Hopefully, the craving these dominant tech players display for positive environmental headlines, paired with a profit motive rewarding tiny efficiency gains achieved at hyperscale, will continue to propel advances in green solutions that can one day be implemented industry-wide.



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How to Get Your Data Center Ready for 100G | IT Infrastructure Advice, Discussion, Community


Today, the focus for many data centers is accommodating 100 Gbps speeds: 28 percent of enterprise data centers have already begun their migration.

Here are three considerations to guide upgrade projects that take into consideration the current and future states of your data center.

1) Understand your options for 100G links

Understanding the options for Layer 0 (physical infrastructure) and what each can do will help you determine which best matches your needs and fits your budget.

Here are several options:

For example, if you’re at 10G right now and you have a fiber plant of OM3 with runs up to 65 meters, and you’re trying to move to 100G, you have two options (SWDM4 and BiDi) for staying with your legacy infrastructure.

On the other hand, if you’re at 10G and trying to get to 100G and you have a fiber plant of OM4 with many runs longer than 100 meters, you’ll need to upgrade these runs to single-mode fiber.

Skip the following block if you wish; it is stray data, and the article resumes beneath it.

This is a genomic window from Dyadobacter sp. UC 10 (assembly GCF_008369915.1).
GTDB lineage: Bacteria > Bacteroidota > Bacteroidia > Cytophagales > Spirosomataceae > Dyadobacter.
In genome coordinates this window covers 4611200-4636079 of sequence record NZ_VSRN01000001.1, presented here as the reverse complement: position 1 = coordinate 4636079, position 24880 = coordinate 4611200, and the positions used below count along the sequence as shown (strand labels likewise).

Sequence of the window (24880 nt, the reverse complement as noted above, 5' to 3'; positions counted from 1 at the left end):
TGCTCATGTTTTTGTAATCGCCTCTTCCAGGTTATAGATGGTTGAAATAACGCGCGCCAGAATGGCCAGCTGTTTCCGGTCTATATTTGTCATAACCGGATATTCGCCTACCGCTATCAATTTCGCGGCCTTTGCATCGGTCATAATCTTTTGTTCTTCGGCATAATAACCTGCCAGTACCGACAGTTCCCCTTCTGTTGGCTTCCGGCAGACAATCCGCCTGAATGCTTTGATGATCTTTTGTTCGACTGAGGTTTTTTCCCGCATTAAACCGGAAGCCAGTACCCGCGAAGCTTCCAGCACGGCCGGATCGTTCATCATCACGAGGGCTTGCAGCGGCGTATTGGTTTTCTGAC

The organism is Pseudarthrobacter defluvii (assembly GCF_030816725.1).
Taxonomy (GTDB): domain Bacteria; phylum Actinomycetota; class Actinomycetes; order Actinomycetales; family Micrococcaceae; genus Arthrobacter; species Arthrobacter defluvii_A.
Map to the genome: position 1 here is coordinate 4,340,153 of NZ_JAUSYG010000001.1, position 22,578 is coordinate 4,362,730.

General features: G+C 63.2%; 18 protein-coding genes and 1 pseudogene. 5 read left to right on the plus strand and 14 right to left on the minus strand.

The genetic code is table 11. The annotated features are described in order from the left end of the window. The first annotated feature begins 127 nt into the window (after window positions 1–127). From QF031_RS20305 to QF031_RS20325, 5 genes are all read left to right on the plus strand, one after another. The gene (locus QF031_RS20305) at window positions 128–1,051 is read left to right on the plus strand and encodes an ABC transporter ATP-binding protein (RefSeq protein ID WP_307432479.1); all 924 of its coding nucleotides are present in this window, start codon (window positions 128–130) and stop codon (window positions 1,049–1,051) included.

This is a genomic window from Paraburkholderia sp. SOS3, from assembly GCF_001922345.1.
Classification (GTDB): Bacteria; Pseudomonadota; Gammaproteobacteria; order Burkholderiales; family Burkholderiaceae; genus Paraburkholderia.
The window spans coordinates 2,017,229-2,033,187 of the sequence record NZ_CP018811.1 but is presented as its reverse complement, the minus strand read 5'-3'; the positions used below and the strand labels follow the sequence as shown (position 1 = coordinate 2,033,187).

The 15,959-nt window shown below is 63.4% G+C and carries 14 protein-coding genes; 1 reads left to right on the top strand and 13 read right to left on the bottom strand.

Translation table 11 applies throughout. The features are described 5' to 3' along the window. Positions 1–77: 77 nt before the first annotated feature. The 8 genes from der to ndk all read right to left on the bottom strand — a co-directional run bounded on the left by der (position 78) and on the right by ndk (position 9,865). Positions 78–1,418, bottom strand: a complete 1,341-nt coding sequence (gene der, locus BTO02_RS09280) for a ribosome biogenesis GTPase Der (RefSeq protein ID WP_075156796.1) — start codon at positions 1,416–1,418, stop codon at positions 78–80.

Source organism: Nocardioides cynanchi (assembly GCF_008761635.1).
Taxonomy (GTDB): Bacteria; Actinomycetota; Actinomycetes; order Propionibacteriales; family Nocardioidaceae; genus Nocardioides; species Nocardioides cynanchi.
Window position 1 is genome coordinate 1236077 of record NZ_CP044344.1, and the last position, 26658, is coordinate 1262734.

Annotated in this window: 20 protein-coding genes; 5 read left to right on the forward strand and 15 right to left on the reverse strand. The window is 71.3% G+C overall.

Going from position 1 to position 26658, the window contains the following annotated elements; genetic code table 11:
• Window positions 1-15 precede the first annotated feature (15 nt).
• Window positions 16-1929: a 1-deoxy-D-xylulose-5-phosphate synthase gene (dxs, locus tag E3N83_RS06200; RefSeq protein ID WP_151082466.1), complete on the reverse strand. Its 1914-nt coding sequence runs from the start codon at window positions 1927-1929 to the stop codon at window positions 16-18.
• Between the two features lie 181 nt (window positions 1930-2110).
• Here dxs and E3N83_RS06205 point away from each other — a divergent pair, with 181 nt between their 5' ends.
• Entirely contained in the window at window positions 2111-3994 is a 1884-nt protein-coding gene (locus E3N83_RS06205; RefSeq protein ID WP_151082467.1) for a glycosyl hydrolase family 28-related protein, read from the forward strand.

But there’s more.

For the longer runs, you have an option of using duplex or parallel SMF runs – which to choose? For “medium” length runs (greater than 100m but less than 500 meters), the extra cost of installing parallel vs. duplex SMF is moderate, while the savings in being able to use PSM4 optics instead of CWDM4 can be large (as much as 7x).

Bottom line: do your own cost analysis. And don’t forget to consider the future: parallel SMF has a less expensive upgrade path to 400G. Added bonus: the individual fiber pairs in parallel fibers can be separated in a patch panel for higher-density duplex fiber connections.

2) Consider your future needs before choosing new fiber

Again, it’s best to upgrade your data center with the future in mind. If you’re laying new fiber, be sure to consider which configuration will offer the most effective “future proofing.”

As you can see from the image above, for long runs you may be better off using parallel SMF. However, there’s a point at which the cost of extra fiber may outweigh the benefits to cheaper optics, so be sure to do the calculations for your data center.